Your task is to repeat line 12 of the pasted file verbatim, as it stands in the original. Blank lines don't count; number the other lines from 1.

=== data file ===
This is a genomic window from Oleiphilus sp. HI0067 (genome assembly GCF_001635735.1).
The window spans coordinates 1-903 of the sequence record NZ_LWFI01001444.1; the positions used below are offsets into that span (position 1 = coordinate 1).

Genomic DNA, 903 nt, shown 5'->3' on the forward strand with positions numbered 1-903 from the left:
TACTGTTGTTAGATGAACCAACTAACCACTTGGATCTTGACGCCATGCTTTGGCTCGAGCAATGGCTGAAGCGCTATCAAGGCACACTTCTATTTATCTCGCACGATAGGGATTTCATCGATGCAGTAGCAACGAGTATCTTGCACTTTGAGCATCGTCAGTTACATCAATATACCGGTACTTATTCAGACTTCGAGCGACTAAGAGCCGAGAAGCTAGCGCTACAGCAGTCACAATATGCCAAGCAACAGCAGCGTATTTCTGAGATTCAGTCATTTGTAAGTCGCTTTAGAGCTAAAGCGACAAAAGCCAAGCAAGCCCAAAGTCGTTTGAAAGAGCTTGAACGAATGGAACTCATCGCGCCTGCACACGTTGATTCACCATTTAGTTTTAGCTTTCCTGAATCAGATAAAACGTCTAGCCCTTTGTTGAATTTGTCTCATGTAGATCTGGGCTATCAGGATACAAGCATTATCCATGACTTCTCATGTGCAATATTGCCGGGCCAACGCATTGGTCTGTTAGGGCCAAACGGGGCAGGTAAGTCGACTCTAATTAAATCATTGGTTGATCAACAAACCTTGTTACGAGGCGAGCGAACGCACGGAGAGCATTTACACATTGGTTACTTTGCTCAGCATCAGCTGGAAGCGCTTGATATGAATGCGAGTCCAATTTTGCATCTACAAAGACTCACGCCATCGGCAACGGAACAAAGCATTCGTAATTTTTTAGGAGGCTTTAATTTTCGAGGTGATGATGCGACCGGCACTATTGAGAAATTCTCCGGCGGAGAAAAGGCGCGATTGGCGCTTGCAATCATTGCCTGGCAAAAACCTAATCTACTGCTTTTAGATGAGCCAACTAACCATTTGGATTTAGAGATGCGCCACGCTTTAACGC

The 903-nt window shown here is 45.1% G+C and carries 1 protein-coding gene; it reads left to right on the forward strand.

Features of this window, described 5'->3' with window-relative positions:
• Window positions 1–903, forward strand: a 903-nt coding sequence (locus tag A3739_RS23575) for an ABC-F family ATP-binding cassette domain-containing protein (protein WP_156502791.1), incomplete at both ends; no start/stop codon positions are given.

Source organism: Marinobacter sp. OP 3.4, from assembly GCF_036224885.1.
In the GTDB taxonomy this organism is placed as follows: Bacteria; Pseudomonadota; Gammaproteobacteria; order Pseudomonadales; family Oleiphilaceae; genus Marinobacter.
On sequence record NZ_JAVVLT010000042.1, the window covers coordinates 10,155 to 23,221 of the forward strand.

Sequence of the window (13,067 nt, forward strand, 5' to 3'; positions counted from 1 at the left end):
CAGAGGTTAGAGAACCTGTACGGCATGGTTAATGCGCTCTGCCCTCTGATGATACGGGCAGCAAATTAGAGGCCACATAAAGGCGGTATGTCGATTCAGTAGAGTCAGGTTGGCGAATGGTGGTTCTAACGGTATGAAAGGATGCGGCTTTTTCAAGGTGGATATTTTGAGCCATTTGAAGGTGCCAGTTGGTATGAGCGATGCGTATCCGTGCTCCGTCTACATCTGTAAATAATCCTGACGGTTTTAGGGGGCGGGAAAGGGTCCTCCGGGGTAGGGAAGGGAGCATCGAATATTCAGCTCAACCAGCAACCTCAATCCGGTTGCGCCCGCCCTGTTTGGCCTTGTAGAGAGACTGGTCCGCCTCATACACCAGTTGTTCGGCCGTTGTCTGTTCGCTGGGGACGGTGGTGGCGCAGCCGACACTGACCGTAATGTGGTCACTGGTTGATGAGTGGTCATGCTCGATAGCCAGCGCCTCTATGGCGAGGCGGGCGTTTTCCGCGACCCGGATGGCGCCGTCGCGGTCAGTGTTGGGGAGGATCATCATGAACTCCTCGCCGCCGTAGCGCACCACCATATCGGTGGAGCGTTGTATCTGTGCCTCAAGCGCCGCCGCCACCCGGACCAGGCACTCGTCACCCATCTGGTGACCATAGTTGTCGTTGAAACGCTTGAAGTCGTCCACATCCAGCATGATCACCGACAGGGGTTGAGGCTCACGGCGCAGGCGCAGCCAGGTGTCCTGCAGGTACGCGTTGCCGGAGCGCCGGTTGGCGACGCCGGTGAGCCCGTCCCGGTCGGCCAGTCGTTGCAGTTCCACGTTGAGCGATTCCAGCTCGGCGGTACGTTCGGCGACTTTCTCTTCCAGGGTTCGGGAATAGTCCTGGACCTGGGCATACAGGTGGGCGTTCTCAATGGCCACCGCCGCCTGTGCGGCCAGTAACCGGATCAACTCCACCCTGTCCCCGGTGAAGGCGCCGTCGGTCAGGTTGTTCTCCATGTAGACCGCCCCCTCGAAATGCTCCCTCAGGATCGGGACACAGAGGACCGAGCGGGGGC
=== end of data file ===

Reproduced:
CAGAGGTTAGAGAACCTGTACGGCATGGTTAATGCGCTCTGCCCTCTGATGATACGGGCAGCAAATTAGAGGCCACATAAAGGCGGTATGTCGATTCAGTAGAGTCAGGTTGGCGAATGGTGGTTCTAACGGTATGAAAGGATGCGGCTTTTTCAAGGTGGATATTTTGAGCCATTTGAAGGTGCCAGTTGGTATGAGCGATGCGTATCCGTGCTCCGTCTACATCTGTAAATAATCCTGACGGTTTTAGGGGGCGGGAAAGGGTCCTCCGGGGTAGGGAAGGGAGCATCGAATATTCAGCTCAACCAGCAACCTCAATCCGGTTGCGCCCGCCCTGTTTGGCCTTGTAGAGAGACTGGTCCGCCTCATACACCAGTTGTTCGGCCGTTGTCTGTTCGCTGGGGACGGTGGTGGCGCAGCCGACACTGACCGTAATGTGGTCACTGGTTGATGAGTGGTCATGCTCGATAGCCAGCGCCTCTATGGCGAGGCGGGCGTTTTCCGCGACCCGGATGGCGCCGTCGCGGTCAGTGTTGGGGAGGATCATCATGAACTCCTCGCCGCCGTAGCGCACCACCATATCGGTGGAGCGTTGTATCTGTGCCTCAAGCGCCGCCGCCACCCGGACCAGGCACTCGTCACCCATCTGGTGACCATAGTTGTCGTTGAAACGCTTGAAGTCGTCCACATCCAGCATGATCACCGACAGGGGTTGAGGCTCACGGCGCAGGCGCAGCCAGGTGTCCTGCAGGTACGCGTTGCCGGAGCGCCGGTTGGCGACGCCGGTGAGCCCGTCCCGGTCGGCCAGTCGTTGCAGTTCCACGTTGAGCGATTCCAGCTCGGCGGTACGTTCGGCGACTTTCTCTTCCAGGGTTCGGGAATAGTCCTGGACCTGGGCATACAGGTGGGCGTTCTCAATGGCCACCGCCGCCTGTGCGGCCAGTAACCGGATCAACTCCACCCTGTCCCCGGTGAAGGCGCCGTCGGTCAGGTTGTTCTCCATGTAGACCGCCCCCTCGAAATGCTCCCTCAGGATCGGGACACAGAGGACCGAGCGGGGGC